Building with cob is “slow” and “meditative.” Taking fossil fuels out of the equation requires a different kind of time commitment. Fossil fuels allow us to radically increase the speed at which things are done, but not the quality by which they are done. Cobbing allows us to slow down, to re-attune with earth’s rhythms, and to have fun making something magical with our own hands and feet! This is “earth time” and requires us to simply embrace the experience. Creating and working with cob is not done on “fast time” but represents a very slow and meditative process. I list this as a benefit because I truly believe it to be so–by attuning with the earth and her building materials, we are forced to slow down, breathe, and be a participant in the process.
Can be combined with other sustainable practices. Cob is but one of many different techniques that can be used to build material. Timber framing, ecobricks, thatching, passive solar, rocket stoves/energy-efficient heating, and shingle making from wood are just some of the strategies that align with these approaches. A rich universe of knowledge awaits you down this path!
Example Cob Projects: Rocket Stoves, Ovens, and Structures
One of the first considerations when thinking about a cob building project is matching the cob project to your climate. In arid climates where there is little rain, cob can be out in the sun and elements unprotected with minimal damage. In a temperate climates with lots of rain, sleet, hail, and snow, special considerations are needed to protect the cob from the elements. In particular, cob designs need to have a “good hat” and “good feet.” That is cob projects are required to have some kind of protective structure that prevents the cob from getting wet–even with a finish plaster, it cannot stand up to the regular elements for extended periods. A good footer, usually made of stone, is what you rest cob on (so that it can’t wash away). This is one of the big differences between concrete and cob. Concrete is designed to stand up to the elements for years–but it also means that it will not return easily to the earth. Cob requires more TLC with regards to the elements but is perfectly fine when designed correctly. As you see some of the examples of cob projects, you will see the use of the good hat/good foot design! With this in mind, let’s explore some of the wonderful projects you can do with Cob!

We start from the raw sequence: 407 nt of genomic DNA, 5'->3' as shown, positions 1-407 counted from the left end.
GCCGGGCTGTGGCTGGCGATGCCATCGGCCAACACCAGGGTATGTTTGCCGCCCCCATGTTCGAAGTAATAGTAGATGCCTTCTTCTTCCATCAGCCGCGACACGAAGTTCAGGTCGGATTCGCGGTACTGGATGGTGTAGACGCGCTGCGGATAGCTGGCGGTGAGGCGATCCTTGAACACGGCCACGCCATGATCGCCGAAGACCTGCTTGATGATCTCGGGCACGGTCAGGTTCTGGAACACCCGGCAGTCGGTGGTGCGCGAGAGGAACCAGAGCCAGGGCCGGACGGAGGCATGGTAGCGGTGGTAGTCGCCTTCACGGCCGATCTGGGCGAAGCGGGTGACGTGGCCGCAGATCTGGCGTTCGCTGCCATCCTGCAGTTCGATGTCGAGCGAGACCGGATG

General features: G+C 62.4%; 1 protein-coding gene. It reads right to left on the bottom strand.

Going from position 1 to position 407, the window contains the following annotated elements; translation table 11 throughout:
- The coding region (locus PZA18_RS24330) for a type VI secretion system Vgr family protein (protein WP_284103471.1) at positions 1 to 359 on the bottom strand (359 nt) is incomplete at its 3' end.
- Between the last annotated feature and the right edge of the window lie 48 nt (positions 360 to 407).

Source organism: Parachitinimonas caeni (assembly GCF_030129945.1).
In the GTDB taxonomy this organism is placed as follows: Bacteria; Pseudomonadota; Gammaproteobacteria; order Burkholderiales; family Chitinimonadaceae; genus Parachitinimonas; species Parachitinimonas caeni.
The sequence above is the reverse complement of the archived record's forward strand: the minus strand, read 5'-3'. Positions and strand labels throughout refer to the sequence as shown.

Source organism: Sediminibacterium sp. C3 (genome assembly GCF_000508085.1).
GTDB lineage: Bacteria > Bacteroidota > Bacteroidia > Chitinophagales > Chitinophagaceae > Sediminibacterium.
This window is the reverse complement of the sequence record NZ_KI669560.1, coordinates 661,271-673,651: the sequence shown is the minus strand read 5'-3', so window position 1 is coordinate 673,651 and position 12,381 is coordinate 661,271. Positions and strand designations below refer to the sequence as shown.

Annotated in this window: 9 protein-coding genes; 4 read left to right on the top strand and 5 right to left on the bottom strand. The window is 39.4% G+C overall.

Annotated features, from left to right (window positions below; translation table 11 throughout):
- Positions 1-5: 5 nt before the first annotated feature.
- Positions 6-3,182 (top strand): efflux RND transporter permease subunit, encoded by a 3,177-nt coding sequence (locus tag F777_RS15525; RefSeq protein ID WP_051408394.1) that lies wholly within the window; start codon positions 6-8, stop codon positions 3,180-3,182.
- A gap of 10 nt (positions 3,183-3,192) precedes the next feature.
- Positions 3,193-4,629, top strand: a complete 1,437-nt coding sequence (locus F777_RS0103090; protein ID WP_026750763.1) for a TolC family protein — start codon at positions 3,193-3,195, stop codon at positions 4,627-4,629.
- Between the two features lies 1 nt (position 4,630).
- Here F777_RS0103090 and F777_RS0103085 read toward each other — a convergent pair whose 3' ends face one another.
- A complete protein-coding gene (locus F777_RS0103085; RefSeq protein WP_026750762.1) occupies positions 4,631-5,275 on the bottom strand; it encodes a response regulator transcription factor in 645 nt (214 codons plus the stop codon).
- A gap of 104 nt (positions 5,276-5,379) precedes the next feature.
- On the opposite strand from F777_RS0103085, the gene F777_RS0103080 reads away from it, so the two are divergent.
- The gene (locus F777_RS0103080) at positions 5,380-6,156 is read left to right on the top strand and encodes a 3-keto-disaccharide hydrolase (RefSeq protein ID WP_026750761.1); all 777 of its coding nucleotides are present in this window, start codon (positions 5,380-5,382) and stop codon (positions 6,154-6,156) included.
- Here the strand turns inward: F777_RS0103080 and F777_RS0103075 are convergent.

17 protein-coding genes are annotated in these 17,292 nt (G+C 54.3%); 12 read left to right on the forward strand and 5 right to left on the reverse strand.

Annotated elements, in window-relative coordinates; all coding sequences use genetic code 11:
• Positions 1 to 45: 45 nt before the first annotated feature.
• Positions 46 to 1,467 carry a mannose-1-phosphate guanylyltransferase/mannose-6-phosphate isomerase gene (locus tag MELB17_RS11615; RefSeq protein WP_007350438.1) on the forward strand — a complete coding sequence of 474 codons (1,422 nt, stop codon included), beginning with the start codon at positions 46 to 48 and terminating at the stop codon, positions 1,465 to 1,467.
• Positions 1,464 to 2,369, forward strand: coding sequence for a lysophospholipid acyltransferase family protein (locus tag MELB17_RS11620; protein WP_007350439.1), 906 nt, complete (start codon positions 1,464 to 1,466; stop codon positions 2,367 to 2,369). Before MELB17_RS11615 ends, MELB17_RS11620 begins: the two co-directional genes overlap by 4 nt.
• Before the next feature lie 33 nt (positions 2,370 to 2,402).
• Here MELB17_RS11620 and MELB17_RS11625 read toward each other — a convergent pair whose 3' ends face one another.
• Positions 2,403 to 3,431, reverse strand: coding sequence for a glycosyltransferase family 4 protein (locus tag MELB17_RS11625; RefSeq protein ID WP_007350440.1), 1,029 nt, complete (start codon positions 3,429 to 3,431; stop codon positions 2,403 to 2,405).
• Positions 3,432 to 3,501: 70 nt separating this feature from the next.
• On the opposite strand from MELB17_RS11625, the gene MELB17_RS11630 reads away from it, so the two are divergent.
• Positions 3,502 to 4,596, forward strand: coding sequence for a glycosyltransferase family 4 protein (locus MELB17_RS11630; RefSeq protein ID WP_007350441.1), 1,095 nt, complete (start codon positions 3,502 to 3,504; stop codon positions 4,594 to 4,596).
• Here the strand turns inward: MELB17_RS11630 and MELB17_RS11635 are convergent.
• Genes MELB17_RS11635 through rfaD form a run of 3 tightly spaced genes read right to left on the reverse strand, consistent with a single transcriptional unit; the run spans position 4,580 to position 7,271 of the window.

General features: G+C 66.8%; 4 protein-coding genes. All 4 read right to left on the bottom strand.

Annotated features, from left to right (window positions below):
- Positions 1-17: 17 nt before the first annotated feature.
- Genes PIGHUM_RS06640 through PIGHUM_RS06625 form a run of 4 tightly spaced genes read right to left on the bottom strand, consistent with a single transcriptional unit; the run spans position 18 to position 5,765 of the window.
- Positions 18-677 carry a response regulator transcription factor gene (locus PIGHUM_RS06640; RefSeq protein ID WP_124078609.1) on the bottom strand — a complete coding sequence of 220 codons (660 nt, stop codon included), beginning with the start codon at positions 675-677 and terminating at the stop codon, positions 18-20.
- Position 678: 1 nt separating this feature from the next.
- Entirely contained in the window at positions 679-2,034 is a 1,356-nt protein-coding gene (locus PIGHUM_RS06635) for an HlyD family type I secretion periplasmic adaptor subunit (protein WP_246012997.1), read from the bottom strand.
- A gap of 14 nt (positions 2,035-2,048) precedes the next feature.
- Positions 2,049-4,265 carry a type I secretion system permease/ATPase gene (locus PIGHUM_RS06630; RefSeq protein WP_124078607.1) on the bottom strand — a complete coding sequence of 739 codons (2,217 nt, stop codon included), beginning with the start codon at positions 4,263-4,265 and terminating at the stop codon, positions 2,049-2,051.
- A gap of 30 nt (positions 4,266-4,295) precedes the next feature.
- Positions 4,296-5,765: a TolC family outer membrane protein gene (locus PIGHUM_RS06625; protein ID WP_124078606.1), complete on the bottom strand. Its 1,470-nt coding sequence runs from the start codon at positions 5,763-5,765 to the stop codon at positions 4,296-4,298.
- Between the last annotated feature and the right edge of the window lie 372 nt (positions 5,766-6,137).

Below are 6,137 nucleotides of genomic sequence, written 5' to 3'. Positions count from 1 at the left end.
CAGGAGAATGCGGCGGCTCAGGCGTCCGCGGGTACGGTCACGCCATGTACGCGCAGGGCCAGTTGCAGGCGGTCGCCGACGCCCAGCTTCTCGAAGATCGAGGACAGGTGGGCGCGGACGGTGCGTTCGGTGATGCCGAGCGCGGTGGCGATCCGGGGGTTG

Cob Ovens for Pizza and Baking. A staple in the cob world and a project that can be completed over several weekends is a cob baking oven for pizzas. This is a good beginner project for cob, and there are lots of designs and resources online and in print. I’ve built a few of these and have also had the pleasure in cooking in them! The pizza that comes forth from them is amazing.